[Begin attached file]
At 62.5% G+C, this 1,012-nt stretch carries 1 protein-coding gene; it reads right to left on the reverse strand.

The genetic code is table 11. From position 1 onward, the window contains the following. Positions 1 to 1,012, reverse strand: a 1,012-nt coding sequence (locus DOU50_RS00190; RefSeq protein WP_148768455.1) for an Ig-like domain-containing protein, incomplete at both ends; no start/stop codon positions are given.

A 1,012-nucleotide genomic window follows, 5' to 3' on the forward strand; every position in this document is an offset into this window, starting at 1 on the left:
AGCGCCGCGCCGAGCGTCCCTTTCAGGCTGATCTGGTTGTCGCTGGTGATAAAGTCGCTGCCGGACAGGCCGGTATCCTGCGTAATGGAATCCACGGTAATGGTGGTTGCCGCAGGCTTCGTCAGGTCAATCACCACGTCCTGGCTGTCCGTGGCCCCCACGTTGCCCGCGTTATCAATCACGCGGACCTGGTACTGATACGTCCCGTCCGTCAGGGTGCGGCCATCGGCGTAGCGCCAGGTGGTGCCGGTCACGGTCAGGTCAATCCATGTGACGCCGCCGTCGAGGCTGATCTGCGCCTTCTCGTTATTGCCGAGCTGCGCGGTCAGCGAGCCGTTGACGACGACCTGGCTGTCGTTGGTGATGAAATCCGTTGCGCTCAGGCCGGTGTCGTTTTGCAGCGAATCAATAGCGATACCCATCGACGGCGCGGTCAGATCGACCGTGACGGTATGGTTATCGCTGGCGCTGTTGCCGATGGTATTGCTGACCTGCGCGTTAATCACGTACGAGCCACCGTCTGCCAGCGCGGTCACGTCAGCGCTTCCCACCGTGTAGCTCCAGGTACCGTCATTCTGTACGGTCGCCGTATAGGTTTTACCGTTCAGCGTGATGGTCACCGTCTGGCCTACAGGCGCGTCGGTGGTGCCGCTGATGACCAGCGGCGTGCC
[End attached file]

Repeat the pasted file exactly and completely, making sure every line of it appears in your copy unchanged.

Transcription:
At 62.5% G+C, this 1,012-nt stretch carries 1 protein-coding gene; it reads right to left on the reverse strand.

The genetic code is table 11. From position 1 onward, the window contains the following. Positions 1 to 1,012, reverse strand: a 1,012-nt coding sequence (locus DOU50_RS00190; RefSeq protein WP_148768455.1) for an Ig-like domain-containing protein, incomplete at both ends; no start/stop codon positions are given.

A 1,012-nucleotide genomic window follows, 5' to 3' on the forward strand; every position in this document is an offset into this window, starting at 1 on the left:
AGCGCCGCGCCGAGCGTCCCTTTCAGGCTGATCTGGTTGTCGCTGGTGATAAAGTCGCTGCCGGACAGGCCGGTATCCTGCGTAATGGAATCCACGGTAATGGTGGTTGCCGCAGGCTTCGTCAGGTCAATCACCACGTCCTGGCTGTCCGTGGCCCCCACGTTGCCCGCGTTATCAATCACGCGGACCTGGTACTGATACGTCCCGTCCGTCAGGGTGCGGCCATCGGCGTAGCGCCAGGTGGTGCCGGTCACGGTCAGGTCAATCCATGTGACGCCGCCGTCGAGGCTGATCTGCGCCTTCTCGTTATTGCCGAGCTGCGCGGTCAGCGAGCCGTTGACGACGACCTGGCTGTCGTTGGTGATGAAATCCGTTGCGCTCAGGCCGGTGTCGTTTTGCAGCGAATCAATAGCGATACCCATCGACGGCGCGGTCAGATCGACCGTGACGGTATGGTTATCGCTGGCGCTGTTGCCGATGGTATTGCTGACCTGCGCGTTAATCACGTACGAGCCACCGTCTGCCAGCGCGGTCACGTCAGCGCTTCCCACCGTGTAGCTCCAGGTACCGTCATTCTGTACGGTCGCCGTATAGGTTTTACCGTTCAGCGTGATGGTCACCGTCTGGCCTACAGGCGCGTCGGTGGTGCCGCTGATGACCAGCGGCGTGCC